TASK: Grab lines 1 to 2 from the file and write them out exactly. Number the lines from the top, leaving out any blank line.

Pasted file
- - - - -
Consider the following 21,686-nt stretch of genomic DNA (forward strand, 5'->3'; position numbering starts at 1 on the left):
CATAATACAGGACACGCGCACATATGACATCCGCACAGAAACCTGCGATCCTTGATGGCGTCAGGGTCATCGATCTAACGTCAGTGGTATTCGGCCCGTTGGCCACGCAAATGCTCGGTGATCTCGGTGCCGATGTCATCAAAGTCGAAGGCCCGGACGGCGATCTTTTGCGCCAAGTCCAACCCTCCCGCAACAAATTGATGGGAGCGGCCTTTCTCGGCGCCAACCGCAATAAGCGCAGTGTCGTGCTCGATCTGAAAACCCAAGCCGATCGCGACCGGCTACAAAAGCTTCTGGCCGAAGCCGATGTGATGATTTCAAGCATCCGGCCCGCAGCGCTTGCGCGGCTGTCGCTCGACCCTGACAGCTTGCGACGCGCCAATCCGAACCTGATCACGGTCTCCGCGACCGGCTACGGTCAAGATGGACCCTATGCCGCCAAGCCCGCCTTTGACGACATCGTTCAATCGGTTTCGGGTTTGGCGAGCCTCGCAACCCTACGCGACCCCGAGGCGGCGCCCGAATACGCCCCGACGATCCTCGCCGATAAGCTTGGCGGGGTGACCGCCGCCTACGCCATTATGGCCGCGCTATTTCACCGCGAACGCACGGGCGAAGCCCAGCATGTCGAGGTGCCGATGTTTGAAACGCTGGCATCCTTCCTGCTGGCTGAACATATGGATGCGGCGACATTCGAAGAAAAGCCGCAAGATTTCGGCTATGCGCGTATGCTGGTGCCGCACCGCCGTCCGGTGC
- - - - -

Consider the following 21,686-nt stretch of genomic DNA (forward strand, 5'->3'; position numbering starts at 1 on the left):
CATAATACAGGACACGCGCACATATGACATCCGCACAGAAACCTGCGATCCTTGATGGCGTCAGGGTCATCGATCTAACGTCAGTGGTATTCGGCCCGTTGGCCACGCAAATGCTCGGTGATCTCGGTGCCGATGTCATCAAAGTCGAAGGCCCGGACGGCGATCTTTTGCGCCAAGTCCAACCCTCCCGCAACAAATTGATGGGAGCGGCCTTTCTCGGCGCCAACCGCAATAAGCGCAGTGTCGTGCTCGATCTGAAAACCCAAGCCGATCGCGACCGGCTACAAAAGCTTCTGGCCGAAGCCGATGTGATGATTTCAAGCATCCGGCCCGCAGCGCTTGCGCGGCTGTCGCTCGACCCTGACAGCTTGCGACGCGCCAATCCGAACCTGATCACGGTCTCCGCGACCGGCTACGGTCAAGATGGACCCTATGCCGCCAAGCCCGCCTTTGACGACATCGTTCAATCGGTTTCGGGTTTGGCGAGCCTCGCAACCCTACGCGACCCCGAGGCGGCGCCCGAATACGCCCCGACGATCCTCGCCGATAAGCTTGGCGGGGTGACCGCCGCCTACGCCATTATGGCCGCGCTATTTCACCGCGAACGCACGGGCGAAGCCCAGCATGTCGAGGTGCCGATGTTTGAAACGCTGGCATCCTTCCTGCTGGCTGAACATATGGATGCGGCGACATTCGAAGAAAAGCCGCAAGATTTCGGCTATGCGCGTATGCTGGTGCCGCACCGCCGTCCGGTGC